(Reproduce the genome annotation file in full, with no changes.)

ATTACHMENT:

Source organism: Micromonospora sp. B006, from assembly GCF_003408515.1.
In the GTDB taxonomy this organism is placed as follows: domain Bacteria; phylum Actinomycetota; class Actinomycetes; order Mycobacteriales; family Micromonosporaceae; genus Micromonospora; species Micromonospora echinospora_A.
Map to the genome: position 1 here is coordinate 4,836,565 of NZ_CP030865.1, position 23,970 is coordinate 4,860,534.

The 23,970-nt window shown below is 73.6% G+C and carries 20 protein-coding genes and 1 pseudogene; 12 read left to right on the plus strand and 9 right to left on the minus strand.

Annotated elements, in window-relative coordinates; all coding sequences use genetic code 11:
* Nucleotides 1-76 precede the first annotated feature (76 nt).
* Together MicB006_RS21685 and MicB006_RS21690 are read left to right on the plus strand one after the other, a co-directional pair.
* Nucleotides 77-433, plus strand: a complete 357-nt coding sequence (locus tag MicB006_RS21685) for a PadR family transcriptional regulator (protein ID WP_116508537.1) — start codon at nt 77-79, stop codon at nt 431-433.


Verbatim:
Source organism: Micromonospora sp. B006, from assembly GCF_003408515.1.
In the GTDB taxonomy this organism is placed as follows: domain Bacteria; phylum Actinomycetota; class Actinomycetes; order Mycobacteriales; family Micromonosporaceae; genus Micromonospora; species Micromonospora echinospora_A.
Map to the genome: position 1 here is coordinate 4,836,565 of NZ_CP030865.1, position 23,970 is coordinate 4,860,534.

The 23,970-nt window shown below is 73.6% G+C and carries 20 protein-coding genes and 1 pseudogene; 12 read left to right on the plus strand and 9 right to left on the minus strand.

Annotated elements, in window-relative coordinates; all coding sequences use genetic code 11:
* Nucleotides 1-76 precede the first annotated feature (76 nt).
* Together MicB006_RS21685 and MicB006_RS21690 are read left to right on the plus strand one after the other, a co-directional pair.
* Nucleotides 77-433, plus strand: a complete 357-nt coding sequence (locus tag MicB006_RS21685) for a PadR family transcriptional regulator (protein ID WP_116508537.1) — start codon at nt 77-79, stop codon at nt 431-433.